There are over more than 3,000 people in the stadium.
What do you think about this duplicated expression "over more than"? Does the redundant wording serve to intensify? Or is it wrong?
Over doesn't work as an intensifier here. Your example sentence just doesn't sound right.
But don't take my word for it: look at the search results on Google Books for this phrase. It's only used in examples like this:
- She'd turned over more than once
- Looking back now over more than half a century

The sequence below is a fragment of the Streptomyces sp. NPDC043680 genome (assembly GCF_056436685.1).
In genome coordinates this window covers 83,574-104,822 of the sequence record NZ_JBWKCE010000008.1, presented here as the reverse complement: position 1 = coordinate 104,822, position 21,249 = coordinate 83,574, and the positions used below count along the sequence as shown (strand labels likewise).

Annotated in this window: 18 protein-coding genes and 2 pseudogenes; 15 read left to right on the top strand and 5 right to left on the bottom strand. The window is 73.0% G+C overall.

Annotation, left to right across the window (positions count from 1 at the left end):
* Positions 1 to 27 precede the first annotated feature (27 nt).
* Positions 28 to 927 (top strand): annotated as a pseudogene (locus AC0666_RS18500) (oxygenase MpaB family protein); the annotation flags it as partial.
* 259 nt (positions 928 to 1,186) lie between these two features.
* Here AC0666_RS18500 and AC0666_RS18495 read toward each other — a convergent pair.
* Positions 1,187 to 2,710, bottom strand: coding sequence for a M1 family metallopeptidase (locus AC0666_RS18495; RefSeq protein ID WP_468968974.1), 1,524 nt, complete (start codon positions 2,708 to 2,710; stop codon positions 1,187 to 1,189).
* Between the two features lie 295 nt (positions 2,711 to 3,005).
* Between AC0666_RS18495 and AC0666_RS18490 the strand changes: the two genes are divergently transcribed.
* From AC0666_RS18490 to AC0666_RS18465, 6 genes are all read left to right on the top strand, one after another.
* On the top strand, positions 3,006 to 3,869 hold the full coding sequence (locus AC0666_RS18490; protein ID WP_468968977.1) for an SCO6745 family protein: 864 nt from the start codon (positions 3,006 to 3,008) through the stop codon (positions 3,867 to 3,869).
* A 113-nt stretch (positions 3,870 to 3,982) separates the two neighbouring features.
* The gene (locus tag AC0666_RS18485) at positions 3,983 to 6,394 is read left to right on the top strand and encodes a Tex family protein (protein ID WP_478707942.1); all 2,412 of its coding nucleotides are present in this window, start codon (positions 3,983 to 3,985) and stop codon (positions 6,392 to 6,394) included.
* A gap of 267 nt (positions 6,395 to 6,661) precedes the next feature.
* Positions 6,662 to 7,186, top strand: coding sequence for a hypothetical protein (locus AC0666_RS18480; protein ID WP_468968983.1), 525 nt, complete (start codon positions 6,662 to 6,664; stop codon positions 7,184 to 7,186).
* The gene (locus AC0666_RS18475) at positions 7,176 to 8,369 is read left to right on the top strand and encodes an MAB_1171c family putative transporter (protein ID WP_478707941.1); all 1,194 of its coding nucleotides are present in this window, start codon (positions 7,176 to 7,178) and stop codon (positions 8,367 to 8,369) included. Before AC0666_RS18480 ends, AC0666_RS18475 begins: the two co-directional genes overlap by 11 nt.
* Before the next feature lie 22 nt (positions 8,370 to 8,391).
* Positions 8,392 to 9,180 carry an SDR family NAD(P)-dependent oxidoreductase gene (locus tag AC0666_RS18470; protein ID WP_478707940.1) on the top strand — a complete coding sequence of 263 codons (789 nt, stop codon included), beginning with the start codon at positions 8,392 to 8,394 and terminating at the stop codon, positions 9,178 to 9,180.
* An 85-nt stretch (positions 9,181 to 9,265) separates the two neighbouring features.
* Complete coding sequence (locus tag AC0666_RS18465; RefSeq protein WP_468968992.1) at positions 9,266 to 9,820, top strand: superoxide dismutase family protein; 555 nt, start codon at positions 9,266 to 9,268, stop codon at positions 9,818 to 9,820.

- Smooth solid russeting extending over more than one-half of the surface
- Lozen's story roams over more than just the Arizona Territory
That is, the over is associated with the preceding verb, not as an intensifier for more than.
If you want an intensifier, use one like much, way, or far in front of more than instead, like:
There are far more than 3,000 people in the stadium.
Why not say There are more than over 3,000 people in the stadium. It doesn't tell you anything that There are more than 3,000 people in the stadium wouldn't tell you; but it is idiomatic. The way it is expressed in the question is not.